Many of the tales in Toby Litt's collection Exhibitionism
are "sexual comedies"; and Litt has that rarest of literary gifts: an ability to write about sex in an unsentimental, non-pornographic, un-cringe-making way. His stories are honest, amusing, stylish and eloquent.
"Alphabed" is particularly striking and insightful: it's an A to Z of dying sexual passion which spares neither blushes nor expletives as it dissects the decay inherent in carnality. Similarly, "On The Etiquette of Eye-Contact During Oral Sex" does exactly what it says on the tin: even if the wit sometimes flags, it's full of salutary advice on the trickiest of erotic acts. But it's not just sex that benefits from the Litt technique. The first story, "Dreamgirls", is a mildly touching fantasy on what it means for inner wishes to come true. The "Audioguide" is nobly experimental and almost entirely confusing (it's probably about museums) but is never less than smart. Best of the lot is "Mapmaking Among The Middle Classes"--it's a deliciously sly dig at the feng shui of bourgeois socialising.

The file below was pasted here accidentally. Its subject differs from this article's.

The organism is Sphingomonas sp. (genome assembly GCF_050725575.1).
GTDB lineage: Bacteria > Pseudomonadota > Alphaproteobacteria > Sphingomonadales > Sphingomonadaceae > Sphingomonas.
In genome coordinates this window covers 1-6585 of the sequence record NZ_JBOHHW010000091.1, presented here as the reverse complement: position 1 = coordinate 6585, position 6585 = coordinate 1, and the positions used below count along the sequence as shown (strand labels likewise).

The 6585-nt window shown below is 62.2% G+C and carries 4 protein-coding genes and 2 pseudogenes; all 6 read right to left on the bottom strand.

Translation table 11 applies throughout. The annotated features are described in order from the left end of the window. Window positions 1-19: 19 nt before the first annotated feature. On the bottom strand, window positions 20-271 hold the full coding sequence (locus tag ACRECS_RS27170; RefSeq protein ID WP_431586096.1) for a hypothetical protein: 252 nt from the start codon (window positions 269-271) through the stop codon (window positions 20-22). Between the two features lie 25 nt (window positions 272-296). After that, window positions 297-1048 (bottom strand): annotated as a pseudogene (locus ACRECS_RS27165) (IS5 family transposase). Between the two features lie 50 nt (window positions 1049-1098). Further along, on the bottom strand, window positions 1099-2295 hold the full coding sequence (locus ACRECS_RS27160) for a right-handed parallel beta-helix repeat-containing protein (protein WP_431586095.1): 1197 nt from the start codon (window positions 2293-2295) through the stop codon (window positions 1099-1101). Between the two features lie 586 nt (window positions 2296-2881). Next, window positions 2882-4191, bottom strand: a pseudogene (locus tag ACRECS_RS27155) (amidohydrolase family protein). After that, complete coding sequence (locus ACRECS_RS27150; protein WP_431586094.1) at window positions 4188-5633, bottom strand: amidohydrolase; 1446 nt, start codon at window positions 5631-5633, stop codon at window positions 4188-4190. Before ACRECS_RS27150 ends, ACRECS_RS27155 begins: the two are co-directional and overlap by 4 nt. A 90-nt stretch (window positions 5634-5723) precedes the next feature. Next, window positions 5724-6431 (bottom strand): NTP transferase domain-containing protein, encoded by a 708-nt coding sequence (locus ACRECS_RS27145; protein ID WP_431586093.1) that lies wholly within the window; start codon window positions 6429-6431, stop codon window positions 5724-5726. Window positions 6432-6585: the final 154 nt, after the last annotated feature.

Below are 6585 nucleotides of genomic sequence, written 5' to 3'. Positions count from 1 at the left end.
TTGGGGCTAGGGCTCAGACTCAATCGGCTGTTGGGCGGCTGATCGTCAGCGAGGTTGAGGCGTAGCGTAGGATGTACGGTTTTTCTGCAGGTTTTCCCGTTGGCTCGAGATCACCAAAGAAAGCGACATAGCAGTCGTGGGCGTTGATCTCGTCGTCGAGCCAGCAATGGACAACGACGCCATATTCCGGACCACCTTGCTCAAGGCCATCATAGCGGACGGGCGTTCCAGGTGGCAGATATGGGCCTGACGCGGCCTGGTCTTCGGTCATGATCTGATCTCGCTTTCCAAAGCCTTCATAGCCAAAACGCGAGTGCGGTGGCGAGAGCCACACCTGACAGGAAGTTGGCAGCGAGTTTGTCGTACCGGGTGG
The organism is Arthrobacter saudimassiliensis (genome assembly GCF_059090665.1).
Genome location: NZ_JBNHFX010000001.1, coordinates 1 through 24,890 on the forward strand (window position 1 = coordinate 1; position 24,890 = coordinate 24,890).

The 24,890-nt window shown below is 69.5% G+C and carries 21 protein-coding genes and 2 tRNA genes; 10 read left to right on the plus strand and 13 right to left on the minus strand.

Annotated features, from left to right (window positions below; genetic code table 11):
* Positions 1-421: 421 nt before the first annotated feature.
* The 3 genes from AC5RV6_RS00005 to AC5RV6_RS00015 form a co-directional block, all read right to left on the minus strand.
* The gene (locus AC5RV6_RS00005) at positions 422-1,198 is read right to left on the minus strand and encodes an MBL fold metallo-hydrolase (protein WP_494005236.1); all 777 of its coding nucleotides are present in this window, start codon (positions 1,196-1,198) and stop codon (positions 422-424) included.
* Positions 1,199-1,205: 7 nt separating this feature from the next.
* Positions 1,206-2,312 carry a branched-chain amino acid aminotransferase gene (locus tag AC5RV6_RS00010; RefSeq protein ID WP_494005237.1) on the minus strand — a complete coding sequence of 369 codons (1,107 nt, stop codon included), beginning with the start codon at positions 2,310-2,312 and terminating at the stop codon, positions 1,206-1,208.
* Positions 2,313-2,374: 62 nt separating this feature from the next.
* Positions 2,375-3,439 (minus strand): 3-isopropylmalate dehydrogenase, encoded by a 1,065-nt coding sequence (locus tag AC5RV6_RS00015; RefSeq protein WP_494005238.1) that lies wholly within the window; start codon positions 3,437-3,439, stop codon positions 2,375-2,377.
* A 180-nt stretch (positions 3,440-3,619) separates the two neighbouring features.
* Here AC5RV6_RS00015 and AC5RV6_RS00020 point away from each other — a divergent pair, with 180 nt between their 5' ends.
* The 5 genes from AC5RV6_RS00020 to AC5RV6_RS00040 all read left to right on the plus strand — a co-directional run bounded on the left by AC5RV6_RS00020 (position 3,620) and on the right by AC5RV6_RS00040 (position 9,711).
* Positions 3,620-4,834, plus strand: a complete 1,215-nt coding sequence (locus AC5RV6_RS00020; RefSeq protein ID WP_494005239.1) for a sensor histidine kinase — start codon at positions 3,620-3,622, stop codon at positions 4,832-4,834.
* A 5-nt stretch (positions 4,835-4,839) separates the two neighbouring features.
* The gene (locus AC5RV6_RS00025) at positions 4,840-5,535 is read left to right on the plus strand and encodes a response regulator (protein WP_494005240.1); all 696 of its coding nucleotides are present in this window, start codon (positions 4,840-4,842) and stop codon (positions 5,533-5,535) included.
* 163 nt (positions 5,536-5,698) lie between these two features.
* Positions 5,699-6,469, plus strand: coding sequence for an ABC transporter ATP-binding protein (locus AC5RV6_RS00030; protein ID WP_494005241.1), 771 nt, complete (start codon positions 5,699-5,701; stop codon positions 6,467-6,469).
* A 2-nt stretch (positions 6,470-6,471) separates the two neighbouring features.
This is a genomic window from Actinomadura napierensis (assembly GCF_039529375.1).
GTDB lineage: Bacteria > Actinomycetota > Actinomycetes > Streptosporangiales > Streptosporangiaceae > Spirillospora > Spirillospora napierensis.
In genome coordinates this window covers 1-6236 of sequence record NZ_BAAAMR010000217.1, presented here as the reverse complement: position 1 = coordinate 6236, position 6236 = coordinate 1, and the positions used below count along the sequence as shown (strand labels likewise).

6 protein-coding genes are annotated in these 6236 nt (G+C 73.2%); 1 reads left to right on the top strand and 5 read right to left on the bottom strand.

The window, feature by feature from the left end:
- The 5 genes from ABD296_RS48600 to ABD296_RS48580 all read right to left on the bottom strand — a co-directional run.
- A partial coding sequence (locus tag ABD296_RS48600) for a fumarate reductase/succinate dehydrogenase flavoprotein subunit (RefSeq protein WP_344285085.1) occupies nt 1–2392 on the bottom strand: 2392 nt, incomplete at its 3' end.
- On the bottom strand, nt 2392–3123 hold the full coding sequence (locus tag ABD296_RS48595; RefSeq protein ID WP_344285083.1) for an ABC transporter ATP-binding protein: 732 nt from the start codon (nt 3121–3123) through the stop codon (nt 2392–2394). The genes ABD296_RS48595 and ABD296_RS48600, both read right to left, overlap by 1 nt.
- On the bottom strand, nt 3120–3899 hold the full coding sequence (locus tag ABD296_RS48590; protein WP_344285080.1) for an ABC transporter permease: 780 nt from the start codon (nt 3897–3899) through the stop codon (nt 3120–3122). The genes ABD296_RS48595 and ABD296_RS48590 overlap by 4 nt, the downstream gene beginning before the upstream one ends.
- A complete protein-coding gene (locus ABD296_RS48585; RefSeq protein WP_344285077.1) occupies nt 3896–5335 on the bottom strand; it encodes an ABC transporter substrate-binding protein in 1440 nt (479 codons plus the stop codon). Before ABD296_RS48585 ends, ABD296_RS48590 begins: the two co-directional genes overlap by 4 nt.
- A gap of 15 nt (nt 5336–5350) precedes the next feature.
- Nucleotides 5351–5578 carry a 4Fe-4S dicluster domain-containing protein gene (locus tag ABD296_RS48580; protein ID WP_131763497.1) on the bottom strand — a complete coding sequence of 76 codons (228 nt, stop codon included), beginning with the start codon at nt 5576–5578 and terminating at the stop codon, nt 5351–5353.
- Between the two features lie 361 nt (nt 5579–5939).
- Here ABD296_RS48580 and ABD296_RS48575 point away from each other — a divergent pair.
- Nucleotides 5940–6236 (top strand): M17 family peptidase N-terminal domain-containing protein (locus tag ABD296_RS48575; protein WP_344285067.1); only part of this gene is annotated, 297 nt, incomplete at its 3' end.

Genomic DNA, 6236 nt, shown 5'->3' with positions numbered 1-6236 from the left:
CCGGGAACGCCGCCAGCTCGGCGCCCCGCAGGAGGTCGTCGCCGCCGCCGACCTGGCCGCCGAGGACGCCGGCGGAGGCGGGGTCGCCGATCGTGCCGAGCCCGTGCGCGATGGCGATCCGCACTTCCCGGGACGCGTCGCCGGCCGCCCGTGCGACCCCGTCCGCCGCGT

Litt's bestselling novels, like Deadkidsongs and Beatniks have proved he's a dab hand at examining generational angst and masculine hang-ups; this impressive collection of short stories shows he has other talents, too.--Sean Thomas
--This text refers to an out of print or unavailable edition of this title.
'Everything Toby Litt touches turns to gold' BIG ISSUE